Step 4

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The Trout Fillet knife has three pins that help secure the scales to the tang. Once the epoxy is dry, drill the holes in the scale for the pins. There are holes in the tang to use as guides. Drill with a bit that is slightly larger than the pin diameter.

Step 5

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Align the other scale on the tang and hold it in position. Using the holes you just drilled as a guide, drill the corresponding holes in the second scale. Insert a pin into each hole after drilling to help keep the scale in position as you proceed.

Step 6

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Double-check the fit of the pins. They should pass through both scales and the tang. Sand and clean the mating surfaces of the second scale and tang, and apply epoxy to the side of the entire tang. Roll the pins in epoxy to coat them. Add the scale to the tang, making sure its front edge matches that of the first scale already in place. Insert the pins to align everything, and clamp well.

Step 7

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After the epoxy has cured, it’s time to shape the handle. You can do it by hand with files, sandpaper and even a Dremel tool, but the best way by far is to use a bench-mounted belt sander. Start with a 60-grit belt and switch to finer grits as you go, finishing with 120. Leave the backing plate on the belt sander for the initial shaping, and sand to the metal all around the tang so that the scales and tang are even with each other.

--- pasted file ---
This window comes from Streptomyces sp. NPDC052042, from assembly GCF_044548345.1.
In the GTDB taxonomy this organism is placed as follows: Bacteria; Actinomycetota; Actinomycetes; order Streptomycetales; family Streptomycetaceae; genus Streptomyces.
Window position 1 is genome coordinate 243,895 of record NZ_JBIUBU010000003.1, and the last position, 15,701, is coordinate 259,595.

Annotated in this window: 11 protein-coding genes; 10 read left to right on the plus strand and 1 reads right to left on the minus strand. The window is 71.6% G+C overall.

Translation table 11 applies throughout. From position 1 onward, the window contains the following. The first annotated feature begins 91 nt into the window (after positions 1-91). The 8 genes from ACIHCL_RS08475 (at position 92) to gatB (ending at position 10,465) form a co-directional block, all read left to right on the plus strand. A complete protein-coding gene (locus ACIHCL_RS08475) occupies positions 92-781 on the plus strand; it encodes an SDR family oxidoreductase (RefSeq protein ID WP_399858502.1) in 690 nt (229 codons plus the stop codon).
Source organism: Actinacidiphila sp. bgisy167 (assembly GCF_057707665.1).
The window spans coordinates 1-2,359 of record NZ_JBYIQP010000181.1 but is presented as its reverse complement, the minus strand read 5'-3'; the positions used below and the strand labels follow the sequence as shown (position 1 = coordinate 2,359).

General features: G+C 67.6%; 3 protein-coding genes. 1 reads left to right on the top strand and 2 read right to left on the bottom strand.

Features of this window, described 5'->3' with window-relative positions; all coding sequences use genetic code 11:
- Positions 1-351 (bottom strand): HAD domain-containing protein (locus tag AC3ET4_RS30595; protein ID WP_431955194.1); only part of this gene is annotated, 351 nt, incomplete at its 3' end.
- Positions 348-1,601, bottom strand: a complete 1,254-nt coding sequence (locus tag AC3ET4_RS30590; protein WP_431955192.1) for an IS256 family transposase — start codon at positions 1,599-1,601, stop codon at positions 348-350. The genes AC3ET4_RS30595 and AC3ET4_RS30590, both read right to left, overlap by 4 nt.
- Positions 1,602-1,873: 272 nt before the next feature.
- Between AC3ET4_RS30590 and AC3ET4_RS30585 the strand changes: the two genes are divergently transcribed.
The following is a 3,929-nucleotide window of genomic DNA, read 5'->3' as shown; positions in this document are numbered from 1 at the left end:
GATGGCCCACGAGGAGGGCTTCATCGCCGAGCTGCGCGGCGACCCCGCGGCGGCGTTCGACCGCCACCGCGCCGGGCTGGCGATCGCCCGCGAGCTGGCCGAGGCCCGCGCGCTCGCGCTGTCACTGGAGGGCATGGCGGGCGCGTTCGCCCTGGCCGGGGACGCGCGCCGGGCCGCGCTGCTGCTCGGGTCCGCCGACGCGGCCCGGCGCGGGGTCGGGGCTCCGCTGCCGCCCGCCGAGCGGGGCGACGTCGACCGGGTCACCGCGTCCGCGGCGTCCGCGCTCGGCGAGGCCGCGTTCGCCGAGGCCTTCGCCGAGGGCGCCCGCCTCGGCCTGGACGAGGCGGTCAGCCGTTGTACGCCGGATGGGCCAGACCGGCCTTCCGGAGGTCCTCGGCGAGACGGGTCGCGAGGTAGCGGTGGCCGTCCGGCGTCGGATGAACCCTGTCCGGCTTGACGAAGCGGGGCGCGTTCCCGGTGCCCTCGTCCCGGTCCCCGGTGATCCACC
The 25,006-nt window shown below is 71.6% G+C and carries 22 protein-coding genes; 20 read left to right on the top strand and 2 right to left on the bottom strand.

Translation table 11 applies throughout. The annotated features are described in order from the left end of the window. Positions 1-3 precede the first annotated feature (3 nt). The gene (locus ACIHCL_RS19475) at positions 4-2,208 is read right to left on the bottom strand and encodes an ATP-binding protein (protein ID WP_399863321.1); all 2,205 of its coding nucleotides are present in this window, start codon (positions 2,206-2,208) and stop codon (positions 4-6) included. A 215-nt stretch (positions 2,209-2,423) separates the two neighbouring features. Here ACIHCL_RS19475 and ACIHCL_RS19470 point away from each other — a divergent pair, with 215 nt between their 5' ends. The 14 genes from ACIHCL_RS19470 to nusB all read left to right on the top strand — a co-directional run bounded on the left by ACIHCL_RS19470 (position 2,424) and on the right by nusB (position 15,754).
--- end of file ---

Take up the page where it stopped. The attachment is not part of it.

Pros use a long, unsupported sanding belt to shape handles. I found that by removing the backing plate on my sander I have 11 inches of unsupported belt, which works fine. A little bow in the belt helps with the shaping. Always keep the knife handle moving; stopping will introduce flat spots. Roll the handle to round its edges and to shape the material.

How do you know when the handle shape is right? That’s subjective, of course. You can compare it to other knives, but when it feels good in your hand and looks good to your eye, the shape is correct. Just make sure the two scales match and that one is not wider than the other.

Step 8

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Complete the handle by hand-finishing it with fine, decreasing grits of sandpaper and steel wool. After the final smoothing, I applied a few coats of Johnson’s Paste Wax. This sealed the handle and made the colors of the canvas Micarta really pop.

Other than sharpening the blade, the knife is now done. I recommend getting a sheath for your knife, and Jantz Supply offers them in the raw. They must be fitted and finished, but completing a sheath is not difficult and it’s a nice complement to your custom knife.

—Step-by-step photos by Bryce M. Towsley